G: Labor Markets, Education, and Human Resources
The functioning of labor markets and their outcomes for social inequalities are strongly influenced by
market and non-market institutions. As a result, education and training systems, the human resource
management of firms, labor market segmentation, dualization, and the performance of entire labor
markets in terms of job creation, job quality and distributional equality diverge between countries and
economic sectors. The network welcomes contributions that help us understand that diversity. All topics
with that goal in mind are of interest. Recent topics include, for example, digitalization and jobs, formal
and informal work, wage dispersion, pay gaps, career trajectories, gender and other dimensions of
diversity and inclusion, professional and managerial labor markets, cross-border and migrant labor
markets. Contributions can be empirical or conceptual, qualitative or quantitative. The presentation of
work in progress and by early career researchers is especially welcome.
Researchers interested in presenting at the annual conference are invited to submit a full paper or an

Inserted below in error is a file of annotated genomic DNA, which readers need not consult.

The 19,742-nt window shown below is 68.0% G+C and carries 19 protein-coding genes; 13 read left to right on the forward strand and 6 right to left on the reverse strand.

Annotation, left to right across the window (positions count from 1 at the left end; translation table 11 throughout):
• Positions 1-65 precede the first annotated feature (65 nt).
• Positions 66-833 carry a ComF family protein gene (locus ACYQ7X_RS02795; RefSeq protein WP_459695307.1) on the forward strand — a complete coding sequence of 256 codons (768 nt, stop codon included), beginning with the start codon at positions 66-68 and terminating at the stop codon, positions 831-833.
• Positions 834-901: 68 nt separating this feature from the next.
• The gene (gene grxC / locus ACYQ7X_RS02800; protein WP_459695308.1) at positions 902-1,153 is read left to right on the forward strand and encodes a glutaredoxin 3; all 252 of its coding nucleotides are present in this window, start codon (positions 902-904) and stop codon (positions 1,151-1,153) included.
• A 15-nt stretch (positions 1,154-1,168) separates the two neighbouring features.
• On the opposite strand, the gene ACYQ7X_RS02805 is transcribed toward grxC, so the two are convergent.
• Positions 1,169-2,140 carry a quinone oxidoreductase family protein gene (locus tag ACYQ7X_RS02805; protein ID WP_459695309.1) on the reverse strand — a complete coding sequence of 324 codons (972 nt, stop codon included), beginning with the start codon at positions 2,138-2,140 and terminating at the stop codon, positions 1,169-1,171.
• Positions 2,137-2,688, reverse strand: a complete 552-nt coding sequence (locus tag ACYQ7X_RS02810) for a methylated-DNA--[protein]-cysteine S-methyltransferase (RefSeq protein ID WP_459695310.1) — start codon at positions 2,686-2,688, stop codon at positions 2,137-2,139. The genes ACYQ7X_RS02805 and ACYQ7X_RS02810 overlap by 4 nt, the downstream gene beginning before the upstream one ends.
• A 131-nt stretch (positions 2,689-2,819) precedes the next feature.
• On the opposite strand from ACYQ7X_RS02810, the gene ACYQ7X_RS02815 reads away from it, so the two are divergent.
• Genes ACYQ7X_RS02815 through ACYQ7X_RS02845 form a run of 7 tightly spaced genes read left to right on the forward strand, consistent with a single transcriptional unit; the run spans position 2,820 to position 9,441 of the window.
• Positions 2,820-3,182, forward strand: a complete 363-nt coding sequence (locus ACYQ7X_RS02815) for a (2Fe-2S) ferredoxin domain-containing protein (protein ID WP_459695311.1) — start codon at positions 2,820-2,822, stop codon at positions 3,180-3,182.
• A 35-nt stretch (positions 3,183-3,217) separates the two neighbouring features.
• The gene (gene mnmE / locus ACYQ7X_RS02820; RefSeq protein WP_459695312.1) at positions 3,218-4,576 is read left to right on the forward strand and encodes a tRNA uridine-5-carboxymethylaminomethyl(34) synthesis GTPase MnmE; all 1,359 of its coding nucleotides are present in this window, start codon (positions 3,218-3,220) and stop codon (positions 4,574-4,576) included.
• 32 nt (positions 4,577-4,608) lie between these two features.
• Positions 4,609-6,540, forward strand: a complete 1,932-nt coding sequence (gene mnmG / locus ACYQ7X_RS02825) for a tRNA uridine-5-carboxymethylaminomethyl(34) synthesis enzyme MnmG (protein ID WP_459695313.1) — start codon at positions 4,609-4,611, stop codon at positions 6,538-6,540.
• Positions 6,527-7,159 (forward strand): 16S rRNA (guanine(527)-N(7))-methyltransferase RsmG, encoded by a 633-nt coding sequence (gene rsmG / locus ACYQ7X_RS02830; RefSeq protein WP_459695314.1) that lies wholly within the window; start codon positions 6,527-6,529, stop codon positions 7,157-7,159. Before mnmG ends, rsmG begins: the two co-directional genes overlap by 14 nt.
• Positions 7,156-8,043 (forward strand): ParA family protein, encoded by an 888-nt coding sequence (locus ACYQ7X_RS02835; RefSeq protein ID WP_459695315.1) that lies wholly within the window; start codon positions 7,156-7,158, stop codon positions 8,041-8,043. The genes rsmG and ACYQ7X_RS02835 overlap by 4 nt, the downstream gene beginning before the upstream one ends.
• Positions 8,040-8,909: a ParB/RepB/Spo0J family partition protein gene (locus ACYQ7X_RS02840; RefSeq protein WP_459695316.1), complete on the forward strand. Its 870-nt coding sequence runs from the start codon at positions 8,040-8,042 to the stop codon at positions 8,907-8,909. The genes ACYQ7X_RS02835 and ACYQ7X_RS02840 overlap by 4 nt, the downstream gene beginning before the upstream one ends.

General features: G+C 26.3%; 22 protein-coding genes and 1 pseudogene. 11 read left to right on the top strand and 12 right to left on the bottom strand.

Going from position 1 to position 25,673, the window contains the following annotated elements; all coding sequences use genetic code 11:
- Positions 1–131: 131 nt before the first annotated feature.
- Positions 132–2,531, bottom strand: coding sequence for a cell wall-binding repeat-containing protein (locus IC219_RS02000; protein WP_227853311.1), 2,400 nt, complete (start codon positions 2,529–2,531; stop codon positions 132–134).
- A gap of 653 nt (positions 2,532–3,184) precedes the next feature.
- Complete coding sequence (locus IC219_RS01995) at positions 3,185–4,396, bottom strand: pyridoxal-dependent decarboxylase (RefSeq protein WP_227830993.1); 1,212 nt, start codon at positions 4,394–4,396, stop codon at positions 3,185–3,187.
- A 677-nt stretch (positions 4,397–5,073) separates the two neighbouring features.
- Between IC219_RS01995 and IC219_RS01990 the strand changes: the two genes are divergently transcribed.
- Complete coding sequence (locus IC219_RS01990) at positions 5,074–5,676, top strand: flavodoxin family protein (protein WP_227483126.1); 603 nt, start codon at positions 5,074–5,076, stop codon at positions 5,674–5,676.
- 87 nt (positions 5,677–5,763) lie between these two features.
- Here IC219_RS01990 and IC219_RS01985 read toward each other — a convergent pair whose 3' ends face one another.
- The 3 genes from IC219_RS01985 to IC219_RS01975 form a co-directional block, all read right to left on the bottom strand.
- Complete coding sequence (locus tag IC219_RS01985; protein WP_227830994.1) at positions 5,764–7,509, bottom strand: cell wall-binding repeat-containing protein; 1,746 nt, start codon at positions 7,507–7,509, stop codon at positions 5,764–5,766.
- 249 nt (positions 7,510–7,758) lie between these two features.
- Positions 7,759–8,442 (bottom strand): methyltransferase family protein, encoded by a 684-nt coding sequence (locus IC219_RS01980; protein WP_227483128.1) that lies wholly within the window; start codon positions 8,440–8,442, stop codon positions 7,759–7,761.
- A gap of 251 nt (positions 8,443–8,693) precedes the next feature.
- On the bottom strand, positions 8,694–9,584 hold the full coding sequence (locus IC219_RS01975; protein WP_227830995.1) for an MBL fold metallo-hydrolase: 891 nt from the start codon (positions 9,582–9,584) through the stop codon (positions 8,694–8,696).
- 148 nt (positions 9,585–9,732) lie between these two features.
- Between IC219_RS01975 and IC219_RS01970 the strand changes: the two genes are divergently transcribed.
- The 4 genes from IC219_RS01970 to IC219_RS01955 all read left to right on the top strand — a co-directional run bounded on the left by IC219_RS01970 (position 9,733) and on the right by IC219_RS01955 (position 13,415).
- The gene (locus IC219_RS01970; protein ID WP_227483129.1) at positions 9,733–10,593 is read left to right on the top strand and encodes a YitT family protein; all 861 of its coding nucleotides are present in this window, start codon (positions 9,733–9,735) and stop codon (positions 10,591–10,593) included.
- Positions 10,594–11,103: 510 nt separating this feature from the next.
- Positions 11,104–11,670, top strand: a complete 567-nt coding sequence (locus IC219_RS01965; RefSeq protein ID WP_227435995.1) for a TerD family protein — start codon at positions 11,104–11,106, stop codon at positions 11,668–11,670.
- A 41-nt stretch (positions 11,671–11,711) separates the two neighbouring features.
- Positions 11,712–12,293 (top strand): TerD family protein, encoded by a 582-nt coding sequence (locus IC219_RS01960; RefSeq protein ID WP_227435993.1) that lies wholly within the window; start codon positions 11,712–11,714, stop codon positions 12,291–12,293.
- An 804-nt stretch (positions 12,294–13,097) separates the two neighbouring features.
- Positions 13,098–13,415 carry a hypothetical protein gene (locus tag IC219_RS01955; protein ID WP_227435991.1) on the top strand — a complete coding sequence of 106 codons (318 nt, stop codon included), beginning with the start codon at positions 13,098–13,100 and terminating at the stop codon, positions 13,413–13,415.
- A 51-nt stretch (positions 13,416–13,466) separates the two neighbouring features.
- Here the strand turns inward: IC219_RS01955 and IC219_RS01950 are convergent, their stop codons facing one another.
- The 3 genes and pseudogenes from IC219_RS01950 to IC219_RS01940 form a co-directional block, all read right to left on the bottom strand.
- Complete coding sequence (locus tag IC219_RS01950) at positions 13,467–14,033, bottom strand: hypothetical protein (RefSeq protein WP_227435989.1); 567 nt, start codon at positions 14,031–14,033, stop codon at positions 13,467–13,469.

extended abstract of 3 to 4 pages (approx. 1,500 to 2,000 words). The paper or the extended abstract
should include the research question as well as summaries of theory, methodology, and (preliminary)
Proposals for panel sessions are especially welcome, and require both a short summary of the topic as
well as extended abstracts of at least two single contributions. The network organizers encourage
proposals for semi-filled sessions, to which the organizers will add relevant individual submissions.
Proposals for roundtable discussion panels and author-meets-critics sessions are also welcome, and
should include a short summary of the goal and a list of possible participants.
Between SASE conferences, the network maintains a google group to ensure continuous exchange.
Members who are interested in joining the group can send an e-mail to any of the network organizers.